In this exemplary embodiment, the concern is that the common mode portion of V1 and V2 may be greater than VCC. To avoid this, a voltage modification circuit 24 is arranged to subtract a common mode voltage from both V1 and V2, to produce modified voltages V1′ and V2′ at first and second nodes (26 and 28), respectively. Differential gain stage 22 is then coupled at its inputs to nodes 26 and 28.

Voltage modification circuit 22 includes first and second resistors having resistances R1 and R2, with R1 connected between V1 and node 26 and R2 connected between V2 and node 28, and first and second current sources 30 and 32 connected to nodes 26 and 28 respectively. Current sources 30 and 32 conduct currents ICM1 and ICM2, which flow through R1 and R2, respectively. R1 and R2 are preferably made equal, as are ICM1 and ICM2. When so arranged, a common mode voltage VCM is subtracted from V2 and V1, as follows:
I*R sense=(V2−V CM)−(V1−V CM), where V CM =R1*I CM1. Then,
V2′=V2−V CM and V1′=V1−V CM;
I*R sense=(V2−V1)−VCM+VCM; and
I*R sense=(V2−V1).

Thus, by subtracting a common mode voltage from both sides of the sensing element, voltages V2′ and V1′ are reduced from V1 and V2 by R1*ICM1. However, the differential voltage measured at the sensing element remains relatively unchanged if I>>ICM1. Thus, V2′−V1′ is also given by I*Rsense.

Gain stage 22 receives V2′ and V1′ at its inputs. When properly arranged, voltage modification circuit 24 ensures that:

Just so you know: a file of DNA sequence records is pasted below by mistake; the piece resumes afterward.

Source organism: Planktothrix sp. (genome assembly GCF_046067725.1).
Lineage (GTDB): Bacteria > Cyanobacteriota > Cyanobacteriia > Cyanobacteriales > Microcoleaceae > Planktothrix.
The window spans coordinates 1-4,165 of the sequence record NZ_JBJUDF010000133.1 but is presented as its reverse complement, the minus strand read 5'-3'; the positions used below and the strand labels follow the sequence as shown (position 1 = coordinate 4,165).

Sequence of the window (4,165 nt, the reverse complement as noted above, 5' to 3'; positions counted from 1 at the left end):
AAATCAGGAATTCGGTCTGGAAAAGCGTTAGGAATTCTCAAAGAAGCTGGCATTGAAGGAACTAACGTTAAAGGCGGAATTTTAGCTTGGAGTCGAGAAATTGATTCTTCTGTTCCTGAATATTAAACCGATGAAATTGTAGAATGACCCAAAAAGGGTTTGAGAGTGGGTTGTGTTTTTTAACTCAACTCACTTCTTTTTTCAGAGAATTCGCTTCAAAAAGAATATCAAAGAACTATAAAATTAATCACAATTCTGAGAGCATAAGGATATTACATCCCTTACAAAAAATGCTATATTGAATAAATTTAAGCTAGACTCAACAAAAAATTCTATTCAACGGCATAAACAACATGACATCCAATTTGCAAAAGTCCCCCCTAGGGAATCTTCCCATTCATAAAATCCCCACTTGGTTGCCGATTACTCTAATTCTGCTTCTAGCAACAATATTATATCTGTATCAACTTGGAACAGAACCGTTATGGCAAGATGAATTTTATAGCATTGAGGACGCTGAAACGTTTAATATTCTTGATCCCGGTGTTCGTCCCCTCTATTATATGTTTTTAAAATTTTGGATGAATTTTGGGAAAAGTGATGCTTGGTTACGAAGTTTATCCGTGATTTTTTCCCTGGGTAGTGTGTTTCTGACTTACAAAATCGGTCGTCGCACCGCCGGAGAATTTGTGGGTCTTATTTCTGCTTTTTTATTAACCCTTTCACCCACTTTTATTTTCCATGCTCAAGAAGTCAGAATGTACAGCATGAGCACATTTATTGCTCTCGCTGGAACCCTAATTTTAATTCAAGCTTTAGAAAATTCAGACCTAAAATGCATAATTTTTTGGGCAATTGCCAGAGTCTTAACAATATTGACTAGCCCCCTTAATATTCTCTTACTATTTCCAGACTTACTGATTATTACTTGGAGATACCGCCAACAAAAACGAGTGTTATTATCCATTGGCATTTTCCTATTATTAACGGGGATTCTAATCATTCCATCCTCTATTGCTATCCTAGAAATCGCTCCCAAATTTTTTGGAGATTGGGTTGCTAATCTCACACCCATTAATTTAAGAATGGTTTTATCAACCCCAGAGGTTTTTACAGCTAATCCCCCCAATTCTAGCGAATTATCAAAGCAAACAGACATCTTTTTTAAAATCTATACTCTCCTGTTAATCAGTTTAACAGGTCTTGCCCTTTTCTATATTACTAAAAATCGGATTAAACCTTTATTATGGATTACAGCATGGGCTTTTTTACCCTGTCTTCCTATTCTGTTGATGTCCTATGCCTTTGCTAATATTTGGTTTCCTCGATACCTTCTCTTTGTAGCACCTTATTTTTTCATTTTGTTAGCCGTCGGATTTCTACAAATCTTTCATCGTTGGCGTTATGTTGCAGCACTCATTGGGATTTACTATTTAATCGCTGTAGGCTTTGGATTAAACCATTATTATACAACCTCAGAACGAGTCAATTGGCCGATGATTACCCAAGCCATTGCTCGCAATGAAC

VEE≦V1′ and V2′≦VCC, and gain stage 22 produces an output Vo=Gain*(I*Rsense).

The present invention can also be employed when the concern is that the common mode portion of V1 and V2 may be less than VEE. In this case, an embodiment as shown in FIG. 2 b could be used. Here, voltage modification circuit 24 is arranged to add a common mode voltage VCM to V2 and V1 to bias V2′ and V1′ within the VCC and VEE rails.

In some applications, the current sense circuit might include both the voltage modification circuit of FIG. 2 a and the voltage modification circuit of FIG. 2 b, and be arranged so that a user could choose to use either one depending on whether the DC voltage component of the current being sensed across Rsense is below VEE or above VCC. Alternatively, an IC could include just one polarity of voltage modification circuit, which would conserve space on the die.

The common mode portion of voltages V2 and V1 may vary over time. In order to accurately remove this varying common mode voltage, current sources 30 and 32 need to respond to changes in the common mode voltage. Thus, the current sources are preferably made variable; this is illustrated in FIGS. 2 a and 2 b with a control signal 34 which varies with VCM provided to current sources 30 and 32, which are arranged to vary their outputs in response.

One possible implementation which includes variable current sources as described above is shown in FIG. 3. Here, current sources 30 and 32 are implemented with respective transistors MN1 and MN2, which conduct ICM1 and ICM2, respectively. An error amplifier 36 receives a reference voltage Vref at one input, and is coupled to a node which varies with the common mode portion of V1 and V2—node 28 in this exemplary embodiment—at its other input. The output of amplifier 36 serves as control signal 34, and is connected to drive MN1 and MN2.

Assuming amplifier 36 is ideal:
V2′=Vref, and
I CM2=(V2−V ref)*R2.

The current in MN2 (ICM2) is mirrored to MN1, so that ICM2=ICM1=ICM (assuming that MN1 and MN2 are equally sized). Assuming that R1=R2, this results in a common mode voltage of R2*ICM being subtracted equally from V2 and V1, such that V2′−V1′=I*Rsense.